Governors come, governors go, but the secrecy and stonewalling around Kentucky’s beleaguered child-protection bureaucracy is forever.
Latest example: A memo warning employees that unauthorized contacts with news media could result in disciplinary action including firing. The warning comes at a time when the opioid crisis is devastating Kentucky families and overwhelming the decimated ranks of social workers who risk their safety to rescue children from sometimes violent situations.
State officials insist the memo, which went out Sept. 23, was just a routine reminder and not a response to child-protection workers’ recent public complaints about dangerous working conditions and untenable caseloads. All employees of the Cabinet for Health and Family Services, not just those working in child protection, received the memo.
Even so, the warning was clumsy and insensitive coming just two days after child-protection workers had testified about their concerns to a legislative committee. A social worker told lawmakers that she was “terrified” about speaking out because “most of us have been conditioned for retaliation.” Child-protection workers also are expressing concerns on a Facebook page.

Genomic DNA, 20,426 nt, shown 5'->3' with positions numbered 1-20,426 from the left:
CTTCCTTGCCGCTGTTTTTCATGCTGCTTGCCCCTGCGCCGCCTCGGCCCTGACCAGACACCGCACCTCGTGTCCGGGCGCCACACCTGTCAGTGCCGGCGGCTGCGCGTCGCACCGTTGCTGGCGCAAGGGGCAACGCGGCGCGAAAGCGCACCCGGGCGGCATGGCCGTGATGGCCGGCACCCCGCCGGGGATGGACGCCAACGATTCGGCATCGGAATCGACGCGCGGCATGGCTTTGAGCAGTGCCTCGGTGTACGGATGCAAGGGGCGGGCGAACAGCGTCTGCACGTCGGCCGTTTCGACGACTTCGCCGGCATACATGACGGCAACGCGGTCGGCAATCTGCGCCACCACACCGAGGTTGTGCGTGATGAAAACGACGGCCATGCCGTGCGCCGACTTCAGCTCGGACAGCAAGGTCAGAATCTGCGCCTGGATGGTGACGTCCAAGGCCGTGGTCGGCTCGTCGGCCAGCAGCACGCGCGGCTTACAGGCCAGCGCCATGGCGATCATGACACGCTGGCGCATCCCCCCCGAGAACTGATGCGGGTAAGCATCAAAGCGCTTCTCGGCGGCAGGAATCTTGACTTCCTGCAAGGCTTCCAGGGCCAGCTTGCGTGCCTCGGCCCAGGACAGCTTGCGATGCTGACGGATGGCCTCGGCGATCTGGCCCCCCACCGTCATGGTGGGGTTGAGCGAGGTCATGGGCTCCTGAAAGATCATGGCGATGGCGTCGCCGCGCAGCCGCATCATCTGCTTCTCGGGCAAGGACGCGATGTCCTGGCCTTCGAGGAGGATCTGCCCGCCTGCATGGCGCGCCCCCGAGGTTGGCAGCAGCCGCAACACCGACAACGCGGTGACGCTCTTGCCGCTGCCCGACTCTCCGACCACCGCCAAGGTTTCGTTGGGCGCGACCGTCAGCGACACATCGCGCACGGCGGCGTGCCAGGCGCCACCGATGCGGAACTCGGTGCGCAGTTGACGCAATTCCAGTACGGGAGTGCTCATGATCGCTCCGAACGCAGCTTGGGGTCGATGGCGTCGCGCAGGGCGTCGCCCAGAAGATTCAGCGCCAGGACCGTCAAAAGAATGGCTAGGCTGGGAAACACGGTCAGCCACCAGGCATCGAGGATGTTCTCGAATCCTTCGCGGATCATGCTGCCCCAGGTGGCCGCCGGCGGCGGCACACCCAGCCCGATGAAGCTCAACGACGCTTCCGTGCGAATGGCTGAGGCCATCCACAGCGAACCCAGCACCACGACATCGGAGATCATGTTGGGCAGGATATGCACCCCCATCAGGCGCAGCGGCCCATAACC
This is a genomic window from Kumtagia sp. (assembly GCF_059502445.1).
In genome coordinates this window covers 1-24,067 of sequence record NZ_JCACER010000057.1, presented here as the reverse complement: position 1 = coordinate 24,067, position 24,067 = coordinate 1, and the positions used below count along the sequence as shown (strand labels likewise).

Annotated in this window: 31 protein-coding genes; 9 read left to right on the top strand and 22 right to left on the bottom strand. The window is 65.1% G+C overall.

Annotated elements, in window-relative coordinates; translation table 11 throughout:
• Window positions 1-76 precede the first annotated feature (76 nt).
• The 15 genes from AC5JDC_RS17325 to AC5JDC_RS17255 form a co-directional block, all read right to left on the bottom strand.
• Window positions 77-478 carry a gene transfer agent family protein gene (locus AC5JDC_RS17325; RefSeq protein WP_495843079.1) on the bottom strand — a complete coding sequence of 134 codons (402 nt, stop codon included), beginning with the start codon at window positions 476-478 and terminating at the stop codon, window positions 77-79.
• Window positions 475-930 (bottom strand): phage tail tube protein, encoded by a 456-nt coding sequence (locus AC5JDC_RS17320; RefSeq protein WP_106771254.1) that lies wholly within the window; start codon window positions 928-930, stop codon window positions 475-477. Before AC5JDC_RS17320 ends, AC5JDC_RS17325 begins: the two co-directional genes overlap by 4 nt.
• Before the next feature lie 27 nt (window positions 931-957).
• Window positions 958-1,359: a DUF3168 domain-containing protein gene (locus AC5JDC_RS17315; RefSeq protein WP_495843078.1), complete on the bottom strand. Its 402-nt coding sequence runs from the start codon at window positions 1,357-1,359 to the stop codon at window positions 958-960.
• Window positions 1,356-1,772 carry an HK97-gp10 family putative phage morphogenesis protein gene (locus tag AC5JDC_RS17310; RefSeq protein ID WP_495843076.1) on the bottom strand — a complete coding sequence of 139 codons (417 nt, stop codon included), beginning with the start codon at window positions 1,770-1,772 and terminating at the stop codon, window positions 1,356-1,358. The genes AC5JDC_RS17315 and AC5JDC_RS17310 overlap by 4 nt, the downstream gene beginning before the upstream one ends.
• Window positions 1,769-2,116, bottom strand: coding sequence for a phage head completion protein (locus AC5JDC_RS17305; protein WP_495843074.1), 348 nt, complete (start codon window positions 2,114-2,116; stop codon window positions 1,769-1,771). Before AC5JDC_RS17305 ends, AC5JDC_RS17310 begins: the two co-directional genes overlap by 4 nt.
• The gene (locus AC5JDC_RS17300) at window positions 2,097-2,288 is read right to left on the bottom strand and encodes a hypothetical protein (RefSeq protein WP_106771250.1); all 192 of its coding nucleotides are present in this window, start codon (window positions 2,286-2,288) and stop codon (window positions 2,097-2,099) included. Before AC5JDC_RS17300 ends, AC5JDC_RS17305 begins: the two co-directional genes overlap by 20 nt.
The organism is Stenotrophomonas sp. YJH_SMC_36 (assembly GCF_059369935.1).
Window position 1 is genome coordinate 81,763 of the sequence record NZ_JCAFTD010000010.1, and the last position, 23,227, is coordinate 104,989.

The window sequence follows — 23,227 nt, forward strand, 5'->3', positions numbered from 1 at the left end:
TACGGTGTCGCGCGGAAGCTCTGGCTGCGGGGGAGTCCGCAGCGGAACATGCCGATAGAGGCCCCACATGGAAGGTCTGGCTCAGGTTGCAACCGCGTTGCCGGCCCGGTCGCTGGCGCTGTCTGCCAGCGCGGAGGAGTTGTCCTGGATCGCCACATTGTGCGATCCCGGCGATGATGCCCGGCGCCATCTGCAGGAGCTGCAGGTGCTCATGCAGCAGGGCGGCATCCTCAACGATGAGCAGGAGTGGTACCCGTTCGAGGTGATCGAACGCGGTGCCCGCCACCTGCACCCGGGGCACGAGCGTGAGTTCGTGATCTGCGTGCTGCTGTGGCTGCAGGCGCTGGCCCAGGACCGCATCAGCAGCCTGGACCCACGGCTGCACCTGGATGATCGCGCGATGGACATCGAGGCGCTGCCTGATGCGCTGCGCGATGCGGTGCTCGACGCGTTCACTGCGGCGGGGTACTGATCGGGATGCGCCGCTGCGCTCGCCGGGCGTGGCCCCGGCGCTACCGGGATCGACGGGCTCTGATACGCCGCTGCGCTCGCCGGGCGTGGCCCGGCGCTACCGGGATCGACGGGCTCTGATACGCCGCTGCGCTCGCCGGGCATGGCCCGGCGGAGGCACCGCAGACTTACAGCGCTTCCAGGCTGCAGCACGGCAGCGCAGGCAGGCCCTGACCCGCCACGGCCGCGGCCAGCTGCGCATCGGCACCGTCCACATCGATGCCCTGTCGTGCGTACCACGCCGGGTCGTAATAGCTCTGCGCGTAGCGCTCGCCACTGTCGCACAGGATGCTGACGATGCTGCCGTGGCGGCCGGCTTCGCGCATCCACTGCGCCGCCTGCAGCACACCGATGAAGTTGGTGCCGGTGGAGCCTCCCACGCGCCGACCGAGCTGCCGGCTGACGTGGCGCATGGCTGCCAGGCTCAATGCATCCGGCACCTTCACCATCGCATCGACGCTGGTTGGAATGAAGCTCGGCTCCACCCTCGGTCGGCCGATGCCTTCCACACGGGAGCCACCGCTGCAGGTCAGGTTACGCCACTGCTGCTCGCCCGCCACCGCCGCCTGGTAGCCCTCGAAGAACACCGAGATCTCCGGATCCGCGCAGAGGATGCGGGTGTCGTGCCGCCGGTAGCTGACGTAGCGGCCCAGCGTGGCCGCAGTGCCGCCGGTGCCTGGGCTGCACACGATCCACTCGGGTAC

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In response, cabinet officials pledged that “the days of retaliation for workers making constructive criticism are over” and promised openness and transparency. Bevin administration officials strengthened their credibility by saying that caseloads are higher than previous administrations have admitted. They said they are working on a more accurate count and on ways to better support case workers and children.
But then out came that memo from a cabinet that fought, unsuccessfully, for years to keep secret the records of how it handled cases in which children died of abuse or neglect. No wonder the memo drew cries of hypocrisy.
Stress and low pay have long taken a toll on child-protection ranks, but the turnover has worsened. In Louisville, one-third of workers have resigned or retired this year. Statewide a record-high almost 8,000 children are in foster care in Kentucky.
A long overdue pay raise for child-protection workers (supervisors are now making $40,800 a year) took effect in September and is a step in the right direction.
The state also should unfreeze funding for relatives who care for children of unfit parents and extend the aid to out-of-state family and qualified friends. The cost of foster care is more than double the $300 monthly stipend for Kinship Care which has been frozen for three years. Placing children in foster care because a grandparent on a fixed income can’t afford to take them in is the height of false economy.
The crisis in child protection has been building for a long time and was inherited by the Bevin administration which has been in office less than 10 months. But falling into old familiar patterns of talk-without-action and trying to hide the cabinet’s shortcomings will only make a bad situation worse.